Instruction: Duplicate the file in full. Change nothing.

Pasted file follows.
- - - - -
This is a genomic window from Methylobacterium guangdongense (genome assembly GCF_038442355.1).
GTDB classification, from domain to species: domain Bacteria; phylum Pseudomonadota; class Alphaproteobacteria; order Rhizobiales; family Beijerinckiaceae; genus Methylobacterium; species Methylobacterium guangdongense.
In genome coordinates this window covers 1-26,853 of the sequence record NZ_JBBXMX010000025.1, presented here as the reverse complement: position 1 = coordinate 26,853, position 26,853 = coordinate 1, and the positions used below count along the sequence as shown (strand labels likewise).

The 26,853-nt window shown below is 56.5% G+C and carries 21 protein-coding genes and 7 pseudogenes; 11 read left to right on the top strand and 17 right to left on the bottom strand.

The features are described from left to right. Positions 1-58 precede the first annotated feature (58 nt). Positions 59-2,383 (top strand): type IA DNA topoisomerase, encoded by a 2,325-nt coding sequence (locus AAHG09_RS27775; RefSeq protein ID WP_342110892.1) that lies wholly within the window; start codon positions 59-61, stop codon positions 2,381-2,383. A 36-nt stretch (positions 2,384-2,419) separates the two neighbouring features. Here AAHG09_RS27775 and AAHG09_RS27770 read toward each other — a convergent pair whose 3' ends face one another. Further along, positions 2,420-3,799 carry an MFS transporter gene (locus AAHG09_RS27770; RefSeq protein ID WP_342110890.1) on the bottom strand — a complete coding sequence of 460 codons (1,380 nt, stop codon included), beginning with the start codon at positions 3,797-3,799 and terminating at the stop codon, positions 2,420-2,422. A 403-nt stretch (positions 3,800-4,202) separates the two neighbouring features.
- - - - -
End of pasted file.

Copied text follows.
This is a genomic window from Methylobacterium guangdongense (genome assembly GCF_038442355.1).
GTDB classification, from domain to species: domain Bacteria; phylum Pseudomonadota; class Alphaproteobacteria; order Rhizobiales; family Beijerinckiaceae; genus Methylobacterium; species Methylobacterium guangdongense.
In genome coordinates this window covers 1-26,853 of the sequence record NZ_JBBXMX010000025.1, presented here as the reverse complement: position 1 = coordinate 26,853, position 26,853 = coordinate 1, and the positions used below count along the sequence as shown (strand labels likewise).

The 26,853-nt window shown below is 56.5% G+C and carries 21 protein-coding genes and 7 pseudogenes; 11 read left to right on the top strand and 17 right to left on the bottom strand.

The features are described from left to right. Positions 1-58 precede the first annotated feature (58 nt). Positions 59-2,383 (top strand): type IA DNA topoisomerase, encoded by a 2,325-nt coding sequence (locus AAHG09_RS27775; RefSeq protein ID WP_342110892.1) that lies wholly within the window; start codon positions 59-61, stop codon positions 2,381-2,383. A 36-nt stretch (positions 2,384-2,419) separates the two neighbouring features. Here AAHG09_RS27775 and AAHG09_RS27770 read toward each other — a convergent pair whose 3' ends face one another. Further along, positions 2,420-3,799 carry an MFS transporter gene (locus AAHG09_RS27770; RefSeq protein ID WP_342110890.1) on the bottom strand — a complete coding sequence of 460 codons (1,380 nt, stop codon included), beginning with the start codon at positions 3,797-3,799 and terminating at the stop codon, positions 2,420-2,422. A 403-nt stretch (positions 3,800-4,202) separates the two neighbouring features.